17 Dec 15. KAI, Lockheed rollout T-X prototype. Korea Aerospace Industries (KAI) has revealed the prototype that will form the basis of Lockheed Martin’s bid for the US Air Force’s T-X next generation trainer competition.
Based on the T-50 family of trainer/light fighter aircraft, the company’s “T-X demonstrator aircraft” will conduct ground and flight tests in 2016, says KAI in an email to Flightglobal. In 2017, KAI plans flight tests in the USA.
The aircraft features several new features, including a large area display (LAD), embedded training systems, and an aerial refuelling capability.
Aesthetically, the most striking change from the original T-50 is the addition of a large dorsal hump.
The original T-50, along with its variants, was developed via technology transfer from Lockheed Martin with offsets related to South Korea’s large F-16 fleet.
The lucrative T-X competition has always been a major objective of the T-50 programme, which is a source of great national pride in South Korea. The country’s president Park Geun-hye was in attendance at the rollout ceremony.
The winner of the T-X competition will eventually replace the 55-year old Northrop T-38 Talon, which has served as the USAF’s advanced jet trainer since the 1960s. The procurement could reach up to 350 units. The appearance of the Lockheed/KAI T-X technology demonstrator is notable in that it makes the Lockheed/KAI team the first competitor to show its hand. Over the years KAI and Lockheed have displayed models at air shows of a baseline T-50 with T-X markings.
The other T-X competitors are Northrop Grumman, Boeing (which is teaming with Saab) and Alenia Aermacchi.
On 12 December, Northrop Grumman grudgingly allowed journalists to a view of a model of its planned offering for the requirement, but allowed no photographs. Days later in an interview with Flightglobal, Boeing Phantom Works president Darryl Davis refused to provide any more details about the US firm’s planned clean-sheet offering with Saab. (Source: Defense News Early Bird/Flight Global)
16 Dec 15. France To Order Four C-130J Super Hercules Aircraft From US. France formally decided to order four C-130J Super Hercules aircraft from the US, marking a major step toward filling a pressing need for tactical transport and in-flight refueling, two French defense specialists said.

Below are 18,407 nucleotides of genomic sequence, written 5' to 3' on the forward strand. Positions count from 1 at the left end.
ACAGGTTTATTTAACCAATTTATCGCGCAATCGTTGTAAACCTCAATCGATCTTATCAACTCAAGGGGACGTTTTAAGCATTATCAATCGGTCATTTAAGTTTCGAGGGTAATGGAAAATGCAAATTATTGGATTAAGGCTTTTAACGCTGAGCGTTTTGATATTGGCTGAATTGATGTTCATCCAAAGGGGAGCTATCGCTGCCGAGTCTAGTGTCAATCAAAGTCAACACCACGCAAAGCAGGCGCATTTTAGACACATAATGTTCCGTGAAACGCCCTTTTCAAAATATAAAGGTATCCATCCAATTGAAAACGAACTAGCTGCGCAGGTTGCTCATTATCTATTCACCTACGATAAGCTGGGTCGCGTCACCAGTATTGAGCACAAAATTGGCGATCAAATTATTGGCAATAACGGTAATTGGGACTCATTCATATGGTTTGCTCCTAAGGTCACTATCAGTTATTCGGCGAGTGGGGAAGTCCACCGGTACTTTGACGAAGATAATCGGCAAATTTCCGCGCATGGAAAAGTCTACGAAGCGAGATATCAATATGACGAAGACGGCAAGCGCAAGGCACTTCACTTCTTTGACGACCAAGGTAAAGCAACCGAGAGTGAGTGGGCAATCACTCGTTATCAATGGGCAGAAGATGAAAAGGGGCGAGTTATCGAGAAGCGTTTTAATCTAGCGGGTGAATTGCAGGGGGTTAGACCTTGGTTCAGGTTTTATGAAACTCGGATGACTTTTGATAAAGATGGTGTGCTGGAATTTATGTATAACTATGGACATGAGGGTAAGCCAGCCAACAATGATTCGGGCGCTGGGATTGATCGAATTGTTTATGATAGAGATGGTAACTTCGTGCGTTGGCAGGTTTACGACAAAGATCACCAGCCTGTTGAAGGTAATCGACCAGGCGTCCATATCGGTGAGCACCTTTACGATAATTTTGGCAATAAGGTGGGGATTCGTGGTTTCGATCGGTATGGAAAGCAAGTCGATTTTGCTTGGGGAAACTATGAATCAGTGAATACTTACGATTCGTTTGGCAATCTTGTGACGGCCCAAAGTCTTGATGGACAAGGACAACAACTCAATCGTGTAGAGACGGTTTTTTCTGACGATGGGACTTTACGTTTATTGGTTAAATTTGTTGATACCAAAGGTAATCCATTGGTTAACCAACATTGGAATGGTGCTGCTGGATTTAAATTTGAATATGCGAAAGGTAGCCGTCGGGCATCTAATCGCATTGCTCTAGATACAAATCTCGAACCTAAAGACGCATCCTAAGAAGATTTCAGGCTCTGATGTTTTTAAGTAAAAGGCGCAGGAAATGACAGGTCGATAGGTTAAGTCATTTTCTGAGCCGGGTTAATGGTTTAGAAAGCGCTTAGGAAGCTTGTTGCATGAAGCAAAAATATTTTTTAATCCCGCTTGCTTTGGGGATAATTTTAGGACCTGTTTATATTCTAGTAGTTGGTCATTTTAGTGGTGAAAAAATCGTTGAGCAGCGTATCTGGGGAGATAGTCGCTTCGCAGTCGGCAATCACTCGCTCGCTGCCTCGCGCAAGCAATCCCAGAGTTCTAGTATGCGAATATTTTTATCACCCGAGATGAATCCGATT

“Our defense minister has just authorized the purchase of four US C-130Js,” one of the sources said Dec. 15.
That key decision was taken at a Dec. 15 meeting of the ministerial investment committee and clears the way for French officials to negotiate a purchase and speedy delivery under a foreign military sale deal, the second source said.
The sources declined to give their names as they were not cleared for briefing on a subject seen as politically sensitive.
The Direction générale de l’armement procurement office declined comment.
“The decision has been taken,” the second source said. “This is very good news for the armed forces, particularly the Army and special forces.”
The French services are eager for an early delivery, faster than the standard 36 months once a contract has been signed.
There are doubts whether the contract will be signed before the end of the year, as some staff are due to go on leave as Dec. 25 nears. The order is expected to exceed an earmarked €330m budget, but the extra funds will likely be found through adjustments in the budget, the second source said.
An option of buying secondhand Lockheed Martin C-130Js from the British Royal Air Force failed to win favor, as these aircraft were seen as worn out after flying intensively in Iraq and Afghanistan.
The US government assures the C-130J will stay in service until 2050, seen as a long-term commitment to support investment in the aircraft, the second source said. (Source: Defense News)
15 Dec 15. Analysis: America’s future airlifter, the European A400M. While Airbus Defence and Space (DS) is still looking to meet its short-term goal